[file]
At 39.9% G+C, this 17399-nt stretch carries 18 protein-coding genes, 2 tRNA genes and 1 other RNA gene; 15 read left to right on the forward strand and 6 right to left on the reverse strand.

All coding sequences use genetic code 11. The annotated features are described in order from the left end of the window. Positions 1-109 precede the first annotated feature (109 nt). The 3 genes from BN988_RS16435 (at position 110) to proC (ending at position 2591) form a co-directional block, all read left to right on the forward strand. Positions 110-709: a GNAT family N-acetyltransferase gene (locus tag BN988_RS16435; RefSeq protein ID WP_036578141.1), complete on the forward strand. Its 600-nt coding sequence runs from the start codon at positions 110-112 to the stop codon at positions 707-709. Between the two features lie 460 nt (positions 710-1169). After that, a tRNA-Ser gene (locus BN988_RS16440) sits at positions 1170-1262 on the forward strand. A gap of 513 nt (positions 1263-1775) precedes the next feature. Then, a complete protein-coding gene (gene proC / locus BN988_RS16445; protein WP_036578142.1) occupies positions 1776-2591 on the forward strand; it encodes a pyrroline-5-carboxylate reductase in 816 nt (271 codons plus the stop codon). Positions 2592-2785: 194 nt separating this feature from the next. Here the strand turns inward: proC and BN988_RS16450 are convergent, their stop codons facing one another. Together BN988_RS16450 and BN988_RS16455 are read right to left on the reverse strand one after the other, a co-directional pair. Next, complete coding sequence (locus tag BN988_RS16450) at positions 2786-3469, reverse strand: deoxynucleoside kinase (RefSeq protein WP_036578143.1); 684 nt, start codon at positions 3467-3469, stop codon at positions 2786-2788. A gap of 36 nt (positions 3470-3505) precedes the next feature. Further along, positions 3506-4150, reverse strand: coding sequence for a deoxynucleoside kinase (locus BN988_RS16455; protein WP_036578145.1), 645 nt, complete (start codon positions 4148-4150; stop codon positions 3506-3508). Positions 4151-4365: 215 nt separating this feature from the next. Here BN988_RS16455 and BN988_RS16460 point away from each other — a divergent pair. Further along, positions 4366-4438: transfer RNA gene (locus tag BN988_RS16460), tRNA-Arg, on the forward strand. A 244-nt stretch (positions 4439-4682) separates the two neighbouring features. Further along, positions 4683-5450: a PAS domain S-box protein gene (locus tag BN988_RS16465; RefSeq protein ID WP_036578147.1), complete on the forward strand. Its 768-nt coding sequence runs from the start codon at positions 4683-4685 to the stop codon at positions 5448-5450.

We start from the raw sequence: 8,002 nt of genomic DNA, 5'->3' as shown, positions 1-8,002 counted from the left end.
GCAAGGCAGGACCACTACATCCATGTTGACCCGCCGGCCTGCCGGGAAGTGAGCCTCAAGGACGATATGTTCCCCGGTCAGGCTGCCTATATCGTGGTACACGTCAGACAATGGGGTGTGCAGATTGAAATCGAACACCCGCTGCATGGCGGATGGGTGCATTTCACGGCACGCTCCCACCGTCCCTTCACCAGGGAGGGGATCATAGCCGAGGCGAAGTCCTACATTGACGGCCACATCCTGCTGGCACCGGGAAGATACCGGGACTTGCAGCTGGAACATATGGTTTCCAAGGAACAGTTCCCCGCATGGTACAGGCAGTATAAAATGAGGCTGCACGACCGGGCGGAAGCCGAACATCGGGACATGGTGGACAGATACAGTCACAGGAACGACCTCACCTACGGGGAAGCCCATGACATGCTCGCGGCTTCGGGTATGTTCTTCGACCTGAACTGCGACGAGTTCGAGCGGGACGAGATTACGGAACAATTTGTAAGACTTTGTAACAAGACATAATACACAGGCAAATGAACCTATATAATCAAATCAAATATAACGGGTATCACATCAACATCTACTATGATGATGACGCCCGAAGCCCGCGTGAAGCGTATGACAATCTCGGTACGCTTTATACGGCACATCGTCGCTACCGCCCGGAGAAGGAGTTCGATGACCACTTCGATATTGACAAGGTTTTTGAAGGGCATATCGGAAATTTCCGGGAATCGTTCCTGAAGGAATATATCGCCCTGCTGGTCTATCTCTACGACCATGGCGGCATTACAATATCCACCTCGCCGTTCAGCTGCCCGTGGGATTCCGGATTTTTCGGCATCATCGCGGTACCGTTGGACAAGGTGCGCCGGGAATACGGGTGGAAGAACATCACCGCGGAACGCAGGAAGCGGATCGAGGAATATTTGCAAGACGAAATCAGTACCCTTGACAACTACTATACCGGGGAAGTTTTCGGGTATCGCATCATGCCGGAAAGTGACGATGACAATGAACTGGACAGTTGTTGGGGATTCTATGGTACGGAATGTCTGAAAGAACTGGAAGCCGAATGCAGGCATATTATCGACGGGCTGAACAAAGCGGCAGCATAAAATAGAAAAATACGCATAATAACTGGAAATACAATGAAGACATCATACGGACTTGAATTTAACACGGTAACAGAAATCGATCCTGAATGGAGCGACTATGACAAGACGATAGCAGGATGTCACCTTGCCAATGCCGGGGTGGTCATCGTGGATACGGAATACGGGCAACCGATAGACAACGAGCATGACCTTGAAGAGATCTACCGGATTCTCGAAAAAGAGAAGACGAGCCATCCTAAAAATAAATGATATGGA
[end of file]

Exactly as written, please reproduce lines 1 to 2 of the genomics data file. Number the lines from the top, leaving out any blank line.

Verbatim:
At 39.9% G+C, this 17399-nt stretch carries 18 protein-coding genes, 2 tRNA genes and 1 other RNA gene; 15 read left to right on the forward strand and 6 right to left on the reverse strand.

All coding sequences use genetic code 11. The annotated features are described in order from the left end of the window. Positions 1-109 precede the first annotated feature (109 nt). The 3 genes from BN988_RS16435 (at position 110) to proC (ending at position 2591) form a co-directional block, all read left to right on the forward strand. Positions 110-709: a GNAT family N-acetyltransferase gene (locus tag BN988_RS16435; RefSeq protein ID WP_036578141.1), complete on the forward strand. Its 600-nt coding sequence runs from the start codon at positions 110-112 to the stop codon at positions 707-709. Between the two features lie 460 nt (positions 710-1169). After that, a tRNA-Ser gene (locus BN988_RS16440) sits at positions 1170-1262 on the forward strand. A gap of 513 nt (positions 1263-1775) precedes the next feature. Then, a complete protein-coding gene (gene proC / locus BN988_RS16445; protein WP_036578142.1) occupies positions 1776-2591 on the forward strand; it encodes a pyrroline-5-carboxylate reductase in 816 nt (271 codons plus the stop codon). Positions 2592-2785: 194 nt separating this feature from the next. Here the strand turns inward: proC and BN988_RS16450 are convergent, their stop codons facing one another. Together BN988_RS16450 and BN988_RS16455 are read right to left on the reverse strand one after the other, a co-directional pair. Next, complete coding sequence (locus tag BN988_RS16450) at positions 2786-3469, reverse strand: deoxynucleoside kinase (RefSeq protein WP_036578143.1); 684 nt, start codon at positions 3467-3469, stop codon at positions 2786-2788. A gap of 36 nt (positions 3470-3505) precedes the next feature. Further along, positions 3506-4150, reverse strand: coding sequence for a deoxynucleoside kinase (locus BN988_RS16455; protein WP_036578145.1), 645 nt, complete (start codon positions 4148-4150; stop codon positions 3506-3508). Positions 4151-4365: 215 nt separating this feature from the next. Here BN988_RS16455 and BN988_RS16460 point away from each other — a divergent pair. Further along, positions 4366-4438: transfer RNA gene (locus tag BN988_RS16460), tRNA-Arg, on the forward strand. A 244-nt stretch (positions 4439-4682) separates the two neighbouring features. Further along, positions 4683-5450: a PAS domain S-box protein gene (locus tag BN988_RS16465; RefSeq protein ID WP_036578147.1), complete on the forward strand. Its 768-nt coding sequence runs from the start codon at positions 4683-4685 to the stop codon at positions 5448-5450.